There was no other evidence suggesting a different agreement. The evidence, therefore, established only that Appellant had conspired with Hammer to commit the crime of robbery. There was no evidence that Hammer had ever been party to an agreement with Appellant to shoot the robbery victim or otherwise cause serious bodily injury or death. Rather, the evidence was that Appellant had formed a separate intent to shoot and kill the victim only after the victim had failed to comply with Appellant's directives. It follows that Appellant's convictions for conspiracy to commit third degree murder and on two counts of conspiracy to commit aggravated assault, as charged, were unsupported by competent evidence.

Moreover, even if there was evidence suggesting that Appellant and Hammer had agreed to commit several offenses, it is provided at 18 Pa.C.S. § 903(c) that "[i]f a person conspires to commit a number of crimes, he is guilty of only one conspiracy so long as such multiple crimes are the object *425 of the same agreement or continuous conspiratorial relationship." Instantly, the Commonwealth did not prove that there were separate and distinct agreements between Hammer and Appellant to commit the crimes of murder, robbery and aggravated assault. Rather, the evidence demonstrated that there was a single agreement to commit a robbery and that the shooting death of Richard Boyer occurred during the continuation of that initial conspiratorial relationship between Appellant and Hammer. Therefore, under the evidence, Appellant could properly be convicted of only a single count of criminal conspiracy.[3]

Appellant has also challenged the sufficiency of the evidence to sustain his conviction for carrying a firearm without a license. This offense is defined by statute as follows:

(a) Offense defined. No person shall carry a firearm in any vehicle or concealed on or about his person, except in his place of abode or fixed place of business, without a license therefor as provided in this subchapter.

18 Pa.C.S. § 6106(a). Here, the evidence was clearly sufficient to establish that Appellant and Hammer had transported their weapons in an all terrain vehicle to and from the scene of their crime and that they had concealed the weapons on their persons while waiting for the victim to close the restaurant and leave with the day's receipts. The evidence also established that Appellant did not have a valid license to carry firearms or a valid provisional firearm registration permit. The evidence, therefore, was sufficient to establish beyond a reasonable doubt that Appellant had unlawfully carried a firearm without a license.

At the request of the Commonwealth, the trial court instructed the jury as follows:

In the trial of a person for committing a crime of violence, and a crime of violence is defined in the law as a murder, robbery or aggravated assault, if you are satisfied, you, the *426 jury, are satisfied, beyond a reasonable doubt, that the defendant was armed with a firearm, as I have defined it, he used or attempted to use this firearm and had no license to carry the same, this shall be evidence of his intention to commit said crimes of violence.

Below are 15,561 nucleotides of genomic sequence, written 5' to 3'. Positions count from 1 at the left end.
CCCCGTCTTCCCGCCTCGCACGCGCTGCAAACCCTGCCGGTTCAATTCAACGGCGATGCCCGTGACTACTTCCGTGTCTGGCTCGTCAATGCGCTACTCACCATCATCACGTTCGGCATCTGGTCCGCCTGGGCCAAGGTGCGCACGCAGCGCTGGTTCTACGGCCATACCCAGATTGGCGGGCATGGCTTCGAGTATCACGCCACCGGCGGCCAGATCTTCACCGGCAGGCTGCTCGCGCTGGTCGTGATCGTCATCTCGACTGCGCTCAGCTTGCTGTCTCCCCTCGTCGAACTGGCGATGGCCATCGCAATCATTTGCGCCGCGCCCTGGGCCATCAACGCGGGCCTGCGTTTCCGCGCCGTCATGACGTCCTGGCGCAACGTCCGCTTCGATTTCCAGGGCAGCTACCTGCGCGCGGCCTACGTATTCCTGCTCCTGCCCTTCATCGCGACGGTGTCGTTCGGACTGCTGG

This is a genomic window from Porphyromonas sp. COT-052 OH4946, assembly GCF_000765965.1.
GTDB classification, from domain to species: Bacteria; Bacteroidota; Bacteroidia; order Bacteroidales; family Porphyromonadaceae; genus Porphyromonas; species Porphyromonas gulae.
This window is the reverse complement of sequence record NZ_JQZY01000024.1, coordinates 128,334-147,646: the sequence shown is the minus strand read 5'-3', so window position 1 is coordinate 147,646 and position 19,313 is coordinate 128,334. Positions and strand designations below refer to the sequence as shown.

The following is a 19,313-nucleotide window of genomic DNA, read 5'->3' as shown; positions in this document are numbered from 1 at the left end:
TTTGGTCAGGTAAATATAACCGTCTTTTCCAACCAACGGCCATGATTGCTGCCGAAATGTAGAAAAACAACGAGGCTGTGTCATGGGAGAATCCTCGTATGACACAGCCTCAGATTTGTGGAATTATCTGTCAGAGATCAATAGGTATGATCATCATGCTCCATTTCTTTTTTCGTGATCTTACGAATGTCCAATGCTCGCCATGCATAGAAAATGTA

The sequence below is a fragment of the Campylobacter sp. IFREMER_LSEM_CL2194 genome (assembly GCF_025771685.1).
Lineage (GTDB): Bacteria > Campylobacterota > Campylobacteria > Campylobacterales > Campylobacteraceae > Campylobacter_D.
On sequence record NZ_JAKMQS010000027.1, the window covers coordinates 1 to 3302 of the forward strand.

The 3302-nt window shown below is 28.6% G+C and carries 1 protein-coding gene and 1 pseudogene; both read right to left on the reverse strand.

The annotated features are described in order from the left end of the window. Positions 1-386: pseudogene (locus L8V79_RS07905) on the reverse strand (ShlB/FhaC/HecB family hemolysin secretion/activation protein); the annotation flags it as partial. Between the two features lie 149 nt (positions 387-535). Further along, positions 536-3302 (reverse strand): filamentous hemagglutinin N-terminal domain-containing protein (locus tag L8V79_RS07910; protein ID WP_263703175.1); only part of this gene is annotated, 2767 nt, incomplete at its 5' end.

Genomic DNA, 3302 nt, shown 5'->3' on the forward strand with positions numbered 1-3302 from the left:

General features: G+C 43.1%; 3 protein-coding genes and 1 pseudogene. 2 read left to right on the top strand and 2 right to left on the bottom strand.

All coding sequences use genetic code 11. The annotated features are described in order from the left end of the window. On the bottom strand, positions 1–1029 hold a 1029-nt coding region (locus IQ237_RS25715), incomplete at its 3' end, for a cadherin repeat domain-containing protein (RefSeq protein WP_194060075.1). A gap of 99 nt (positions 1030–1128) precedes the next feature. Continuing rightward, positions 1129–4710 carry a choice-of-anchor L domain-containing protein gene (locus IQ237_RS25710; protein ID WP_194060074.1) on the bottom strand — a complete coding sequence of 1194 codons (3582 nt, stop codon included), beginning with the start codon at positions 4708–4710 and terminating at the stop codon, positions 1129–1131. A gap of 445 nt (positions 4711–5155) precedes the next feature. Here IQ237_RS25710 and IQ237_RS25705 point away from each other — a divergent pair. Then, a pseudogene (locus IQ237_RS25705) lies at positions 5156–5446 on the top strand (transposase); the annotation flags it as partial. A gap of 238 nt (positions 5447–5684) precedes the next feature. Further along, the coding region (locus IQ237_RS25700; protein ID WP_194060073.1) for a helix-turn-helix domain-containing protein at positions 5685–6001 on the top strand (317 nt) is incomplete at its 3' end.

Appellant contends that this instruction violated his right to due process under both the United States and Pennsylvania Constitutions in that there is no rational basis for inferring an intent to commit a crime of violence from the absence of a license to carry a firearm. We are, therefore, called upon to construe the statute in question which reads:

§ 6104. Evidence of intent

In the trial of a person for committing or attempting to commit a crime of violence, the fact that he was armed with a firearm, used or attempted to be used, and had no license to carry the same, shall be evidence of his intention to commit said crime of violence.[4]

18 Pa.C.S. § 6104. The jury instruction was based upon the language contained in Section 6104.

In construing a legislative enactment, we must consider, among other things, the following principles of statutory construction:

(a) The object of all interpretation and construction of statutes is to ascertain and effectuate the intention of the General Assembly. Every statute shall be construed, if possible, to give effect to all its provisions. (b) When the words of a statute are clear and free from all ambiguity, the letter of it is not to be disregarded under the pretext of pursuing its spirit. *427 (c) When the words of the statute are not explicit, the intention of the General Assembly may be ascertained by considering, among other matters: * * * * * * (6) The consequences of a particular interpretation.

1 Pa.C.S. § 1921. We are also guided by certain presumptions in ascertaining legislative intent:

In ascertaining the intention of the General Assembly in the enactment of a statute the following presumptions, among others, may be used: * * * * * * (3) That the General Assembly does not intend to violate the Constitution of the United States or of this Commonwealth.

1 Pa.C.S. § 1922.

The phrase "shall be evidence of his intention to commit said crime of violence" is, on its face, unclear regarding whether the presumption favored by the statute is mandatory or permissive. This is the crux of Appellant's argument. We have found no case in which a court attempted to use the statute as a basis for a jury instruction. Our research also has failed to disclose any real attempt by an appellate court to come to grips with and interpret the statute.